The 10 ply radials I bought were 750 x 16 Michelin's mounted on Firestone 16" split rims. I would run the tires on my RV unit for two years, switch them out to one of the Company trucks, putting a new set on the RV. When the tread got thin we would have the casings recapped, just like UPS did.
I still have a set of 700 x 15 Michelin's on Firestone split rims that came off of my '59 Ford F100 4x. I bought that set of tires and wheels in '68 or '69, they were recapped twice.
When I took the '59 out of the company service, I restored it, down graded the Michelin's/wheels to a utility trailer.

Two years ago I removed the Michelin's from the trailer, installed Ford F150 HD 5 on 5.5 wheels with radial trailer tires.

This tonner I brought home from Twisp in Eastern Washington about 5 years ago has a set of recapped 7.50x17 michelin radials on the front. Two years ago I bought an unused set of the same tire on craigslist, but not capped and put them on the front of my good driver jailbar tonner. Steers so nice. That's what got me thinking about tall skinny radials for the woodie.
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Old 12-14-2019, 12:18 PM   #38
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Default Re: 215 85 16s

I think some of the comments to this topic bares out the old adage, "don't confuse me with facts, I already have my mind made up".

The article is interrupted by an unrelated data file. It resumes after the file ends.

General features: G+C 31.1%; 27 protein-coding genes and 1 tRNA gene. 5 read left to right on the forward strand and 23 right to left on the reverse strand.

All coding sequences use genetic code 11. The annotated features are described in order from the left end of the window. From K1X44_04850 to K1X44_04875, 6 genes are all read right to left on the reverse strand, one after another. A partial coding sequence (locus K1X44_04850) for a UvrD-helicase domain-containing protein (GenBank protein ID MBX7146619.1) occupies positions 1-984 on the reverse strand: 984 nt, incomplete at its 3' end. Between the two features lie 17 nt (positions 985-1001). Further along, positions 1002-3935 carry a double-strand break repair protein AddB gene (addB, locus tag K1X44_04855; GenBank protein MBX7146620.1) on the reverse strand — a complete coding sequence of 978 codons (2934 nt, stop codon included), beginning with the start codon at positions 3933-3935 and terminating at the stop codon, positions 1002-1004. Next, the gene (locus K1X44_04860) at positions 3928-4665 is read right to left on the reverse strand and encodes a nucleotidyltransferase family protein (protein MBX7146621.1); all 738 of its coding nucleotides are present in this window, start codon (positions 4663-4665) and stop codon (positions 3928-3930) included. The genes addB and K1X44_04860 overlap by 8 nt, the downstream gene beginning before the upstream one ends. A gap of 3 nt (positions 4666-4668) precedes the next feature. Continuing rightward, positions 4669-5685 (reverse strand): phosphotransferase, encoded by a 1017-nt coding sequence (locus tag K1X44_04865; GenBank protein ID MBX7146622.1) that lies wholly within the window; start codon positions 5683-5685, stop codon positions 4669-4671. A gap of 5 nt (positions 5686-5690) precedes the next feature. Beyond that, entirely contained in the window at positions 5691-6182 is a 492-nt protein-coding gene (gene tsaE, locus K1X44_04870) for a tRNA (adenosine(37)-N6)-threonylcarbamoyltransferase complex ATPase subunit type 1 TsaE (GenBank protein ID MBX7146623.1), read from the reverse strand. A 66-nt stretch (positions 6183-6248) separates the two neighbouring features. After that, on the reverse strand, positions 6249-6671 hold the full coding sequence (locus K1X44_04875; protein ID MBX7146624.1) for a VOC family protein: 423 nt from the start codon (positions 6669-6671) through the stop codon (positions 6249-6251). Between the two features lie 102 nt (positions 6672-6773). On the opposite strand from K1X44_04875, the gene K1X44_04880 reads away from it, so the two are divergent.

When I first looked into Michelin radials for my RV unit I to thought they were to expensive, my mind got changed when I blew a rear tire late one evening on my way to the lake. Fortunately I make it a practice to carry a spare tire that is as good as the weakest tire on the road.. Our weekend excursion was not ruined.
As time went bye I came to the conclusion that the safety of my employees was just as important as my family, I switched all of my trucks to radial tires, including the large three axle units. The net result was that I cut our tire problems down to almost zero.
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Old 12-15-2019, 02:32 PM   #39
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Default Re: 215 85 16s

I worked at a garage on the Maine Turnpike from ‘74 - ‘82. When a car came in with radials in the late ‘70’s it was a big deal!...everybody that changed tires came out of the garage area to look at them. We didn’t have any sizes to replace one if a car lost one. Big truck sizes were limited to 10.00x20 bias ply. Of course when auto manufacturers started putting them on new cars, availability increased then. The reason I asked was because, I never saw radials regularly until the early ‘80’s.....Mark
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Old 12-20-2019, 11:40 PM   #40
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Default Re: 215 85 16s

I used those tires on my '54 Ford Panel truck with later 50's outside bump 5" wheels, worked great. I also put them on my '56 Chevy Panel truck with 4.5" wheels, they were crowned and wondered when driving (also started to wear in the center. I used 80's Ford 3/4 ton truck wheels, cut the centers out and welded the Chevy centers in the Ford hoop. Turned them into 16"x6" and now everything is great with the 215/85LT16 tires.